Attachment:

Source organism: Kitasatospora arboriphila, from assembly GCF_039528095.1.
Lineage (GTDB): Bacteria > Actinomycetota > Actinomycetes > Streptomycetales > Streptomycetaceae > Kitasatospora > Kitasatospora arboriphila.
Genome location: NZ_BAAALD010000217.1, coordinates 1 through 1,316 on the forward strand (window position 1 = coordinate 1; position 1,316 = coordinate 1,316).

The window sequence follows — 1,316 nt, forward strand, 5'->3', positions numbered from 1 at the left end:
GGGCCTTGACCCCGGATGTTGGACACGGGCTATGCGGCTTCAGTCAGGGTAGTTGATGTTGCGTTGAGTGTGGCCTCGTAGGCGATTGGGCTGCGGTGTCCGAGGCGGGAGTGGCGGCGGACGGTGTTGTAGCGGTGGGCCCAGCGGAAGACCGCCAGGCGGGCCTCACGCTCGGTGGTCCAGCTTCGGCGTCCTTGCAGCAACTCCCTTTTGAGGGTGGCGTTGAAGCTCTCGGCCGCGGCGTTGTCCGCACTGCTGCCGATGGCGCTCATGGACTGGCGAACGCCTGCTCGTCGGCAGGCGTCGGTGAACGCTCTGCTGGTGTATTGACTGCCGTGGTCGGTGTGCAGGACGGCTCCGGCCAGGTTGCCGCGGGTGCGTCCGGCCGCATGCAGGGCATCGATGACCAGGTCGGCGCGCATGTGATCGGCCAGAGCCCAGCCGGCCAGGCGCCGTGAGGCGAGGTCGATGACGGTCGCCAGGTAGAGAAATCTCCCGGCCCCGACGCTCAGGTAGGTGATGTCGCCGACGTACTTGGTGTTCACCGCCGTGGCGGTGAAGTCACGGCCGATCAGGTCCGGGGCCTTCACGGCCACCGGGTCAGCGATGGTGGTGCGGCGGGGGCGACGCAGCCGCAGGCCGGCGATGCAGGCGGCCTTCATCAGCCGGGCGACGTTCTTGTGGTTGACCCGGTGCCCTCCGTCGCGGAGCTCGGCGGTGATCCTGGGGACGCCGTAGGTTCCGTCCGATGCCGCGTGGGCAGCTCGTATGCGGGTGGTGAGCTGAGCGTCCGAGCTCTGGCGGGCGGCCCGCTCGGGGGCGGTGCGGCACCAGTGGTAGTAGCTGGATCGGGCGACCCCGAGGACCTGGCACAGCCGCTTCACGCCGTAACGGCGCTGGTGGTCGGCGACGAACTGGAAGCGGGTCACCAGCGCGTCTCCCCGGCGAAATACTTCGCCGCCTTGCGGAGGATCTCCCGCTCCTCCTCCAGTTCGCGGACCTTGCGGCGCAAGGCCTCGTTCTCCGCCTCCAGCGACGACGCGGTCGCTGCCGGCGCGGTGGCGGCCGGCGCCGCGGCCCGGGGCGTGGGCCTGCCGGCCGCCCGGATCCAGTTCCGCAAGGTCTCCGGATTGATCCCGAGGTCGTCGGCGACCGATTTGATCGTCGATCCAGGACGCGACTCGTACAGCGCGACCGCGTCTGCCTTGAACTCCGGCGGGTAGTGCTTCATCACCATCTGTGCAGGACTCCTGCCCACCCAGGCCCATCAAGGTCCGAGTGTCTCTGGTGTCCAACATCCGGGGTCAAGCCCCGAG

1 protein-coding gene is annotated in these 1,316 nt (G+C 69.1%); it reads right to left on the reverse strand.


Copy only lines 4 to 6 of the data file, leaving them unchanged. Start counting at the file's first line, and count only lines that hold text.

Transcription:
The window sequence follows — 1,316 nt, forward strand, 5'->3', positions numbered from 1 at the left end:
GGGCCTTGACCCCGGATGTTGGACACGGGCTATGCGGCTTCAGTCAGGGTAGTTGATGTTGCGTTGAGTGTGGCCTCGTAGGCGATTGGGCTGCGGTGTCCGAGGCGGGAGTGGCGGCGGACGGTGTTGTAGCGGTGGGCCCAGCGGAAGACCGCCAGGCGGGCCTCACGCTCGGTGGTCCAGCTTCGGCGTCCTTGCAGCAACTCCCTTTTGAGGGTGGCGTTGAAGCTCTCGGCCGCGGCGTTGTCCGCACTGCTGCCGATGGCGCTCATGGACTGGCGAACGCCTGCTCGTCGGCAGGCGTCGGTGAACGCTCTGCTGGTGTATTGACTGCCGTGGTCGGTGTGCAGGACGGCTCCGGCCAGGTTGCCGCGGGTGCGTCCGGCCGCATGCAGGGCATCGATGACCAGGTCGGCGCGCATGTGATCGGCCAGAGCCCAGCCGGCCAGGCGCCGTGAGGCGAGGTCGATGACGGTCGCCAGGTAGAGAAATCTCCCGGCCCCGACGCTCAGGTAGGTGATGTCGCCGACGTACTTGGTGTTCACCGCCGTGGCGGTGAAGTCACGGCCGATCAGGTCCGGGGCCTTCACGGCCACCGGGTCAGCGATGGTGGTGCGGCGGGGGCGACGCAGCCGCAGGCCGGCGATGCAGGCGGCCTTCATCAGCCGGGCGACGTTCTTGTGGTTGACCCGGTGCCCTCCGTCGCGGAGCTCGGCGGTGATCCTGGGGACGCCGTAGGTTCCGTCCGATGCCGCGTGGGCAGCTCGTATGCGGGTGGTGAGCTGAGCGTCCGAGCTCTGGCGGGCGGCCCGCTCGGGGGCGGTGCGGCACCAGTGGTAGTAGCTGGATCGGGCGACCCCGAGGACCTGGCACAGCCGCTTCACGCCGTAACGGCGCTGGTGGTCGGCGACGAACTGGAAGCGGGTCACCAGCGCGTCTCCCCGGCGAAATACTTCGCCGCCTTGCGGAGGATCTCCCGCTCCTCCTCCAGTTCGCGGACCTTGCGGCGCAAGGCCTCGTTCTCCGCCTCCAGCGACGACGCGGTCGCTGCCGGCGCGGTGGCGGCCGGCGCCGCGGCCCGGGGCGTGGGCCTGCCGGCCGCCCGGATCCAGTTCCGCAAGGTCTCCGGATTGATCCCGAGGTCGTCGGCGACCGATTTGATCGTCGATCCAGGACGCGACTCGTACAGCGCGACCGCGTCTGCCTTGAACTCCGGCGGGTAGTGCTTCATCACCATCTGTGCAGGACTCCTGCCCACCCAGGCCCATCAAGGTCCGAGTGTCTCTGGTGTCCAACATCCGGGGTCAAGCCCCGAG

1 protein-coding gene is annotated in these 1,316 nt (G+C 69.1%); it reads right to left on the reverse strand.